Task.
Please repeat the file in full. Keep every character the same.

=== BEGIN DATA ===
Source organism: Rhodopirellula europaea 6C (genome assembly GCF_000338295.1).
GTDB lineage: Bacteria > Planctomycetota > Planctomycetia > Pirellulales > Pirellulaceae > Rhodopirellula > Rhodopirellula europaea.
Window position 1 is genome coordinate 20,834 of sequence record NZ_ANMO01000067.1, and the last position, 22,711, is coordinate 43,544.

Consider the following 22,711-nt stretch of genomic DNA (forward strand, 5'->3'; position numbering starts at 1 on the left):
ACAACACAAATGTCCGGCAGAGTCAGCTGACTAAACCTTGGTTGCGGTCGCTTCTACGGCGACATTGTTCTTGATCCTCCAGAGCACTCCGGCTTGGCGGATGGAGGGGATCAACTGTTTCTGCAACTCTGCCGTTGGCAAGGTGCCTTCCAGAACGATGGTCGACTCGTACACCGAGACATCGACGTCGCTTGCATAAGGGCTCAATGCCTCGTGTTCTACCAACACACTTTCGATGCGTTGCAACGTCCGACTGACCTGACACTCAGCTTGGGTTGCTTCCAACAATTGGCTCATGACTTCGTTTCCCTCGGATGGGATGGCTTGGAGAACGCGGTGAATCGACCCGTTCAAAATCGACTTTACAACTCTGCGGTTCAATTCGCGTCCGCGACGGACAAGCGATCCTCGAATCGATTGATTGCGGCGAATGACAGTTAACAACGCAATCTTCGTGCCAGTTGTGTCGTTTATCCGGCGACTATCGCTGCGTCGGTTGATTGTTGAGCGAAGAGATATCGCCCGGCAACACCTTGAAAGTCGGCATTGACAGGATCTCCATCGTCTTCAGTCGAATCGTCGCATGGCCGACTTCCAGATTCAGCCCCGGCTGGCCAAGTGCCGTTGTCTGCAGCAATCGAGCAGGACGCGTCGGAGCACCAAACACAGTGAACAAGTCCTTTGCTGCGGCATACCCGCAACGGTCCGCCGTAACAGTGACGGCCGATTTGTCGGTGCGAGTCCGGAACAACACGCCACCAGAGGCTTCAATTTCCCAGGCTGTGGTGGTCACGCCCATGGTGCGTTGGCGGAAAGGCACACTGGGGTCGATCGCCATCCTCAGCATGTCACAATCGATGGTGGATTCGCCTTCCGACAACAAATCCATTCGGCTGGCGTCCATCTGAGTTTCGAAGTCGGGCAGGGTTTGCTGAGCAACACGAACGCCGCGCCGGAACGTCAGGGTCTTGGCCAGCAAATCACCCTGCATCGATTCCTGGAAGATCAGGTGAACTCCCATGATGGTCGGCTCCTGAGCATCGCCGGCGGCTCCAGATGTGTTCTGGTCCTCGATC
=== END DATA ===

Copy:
Source organism: Rhodopirellula europaea 6C (genome assembly GCF_000338295.1).
GTDB lineage: Bacteria > Planctomycetota > Planctomycetia > Pirellulales > Pirellulaceae > Rhodopirellula > Rhodopirellula europaea.
Window position 1 is genome coordinate 20,834 of sequence record NZ_ANMO01000067.1, and the last position, 22,711, is coordinate 43,544.

Consider the following 22,711-nt stretch of genomic DNA (forward strand, 5'->3'; position numbering starts at 1 on the left):
ACAACACAAATGTCCGGCAGAGTCAGCTGACTAAACCTTGGTTGCGGTCGCTTCTACGGCGACATTGTTCTTGATCCTCCAGAGCACTCCGGCTTGGCGGATGGAGGGGATCAACTGTTTCTGCAACTCTGCCGTTGGCAAGGTGCCTTCCAGAACGATGGTCGACTCGTACACCGAGACATCGACGTCGCTTGCATAAGGGCTCAATGCCTCGTGTTCTACCAACACACTTTCGATGCGTTGCAACGTCCGACTGACCTGACACTCAGCTTGGGTTGCTTCCAACAATTGGCTCATGACTTCGTTTCCCTCGGATGGGATGGCTTGGAGAACGCGGTGAATCGACCCGTTCAAAATCGACTTTACAACTCTGCGGTTCAATTCGCGTCCGCGACGGACAAGCGATCCTCGAATCGATTGATTGCGGCGAATGACAGTTAACAACGCAATCTTCGTGCCAGTTGTGTCGTTTATCCGGCGACTATCGCTGCGTCGGTTGATTGTTGAGCGAAGAGATATCGCCCGGCAACACCTTGAAAGTCGGCATTGACAGGATCTCCATCGTCTTCAGTCGAATCGTCGCATGGCCGACTTCCAGATTCAGCCCCGGCTGGCCAAGTGCCGTTGTCTGCAGCAATCGAGCAGGACGCGTCGGAGCACCAAACACAGTGAACAAGTCCTTTGCTGCGGCATACCCGCAACGGTCCGCCGTAACAGTGACGGCCGATTTGTCGGTGCGAGTCCGGAACAACACGCCACCAGAGGCTTCAATTTCCCAGGCTGTGGTGGTCACGCCCATGGTGCGTTGGCGGAAAGGCACACTGGGGTCGATCGCCATCCTCAGCATGTCACAATCGATGGTGGATTCGCCTTCCGACAACAAATCCATTCGGCTGGCGTCCATCTGAGTTTCGAAGTCGGGCAGGGTTTGCTGAGCAACACGAACGCCGCGCCGGAACGTCAGGGTCTTGGCCAGCAAATCACCCTGCATCGATTCCTGGAAGATCAGGTGAACTCCCATGATGGTCGGCTCCTGAGCATCGCCGGCGGCTCCAGATGTGTTCTGGTCCTCGATC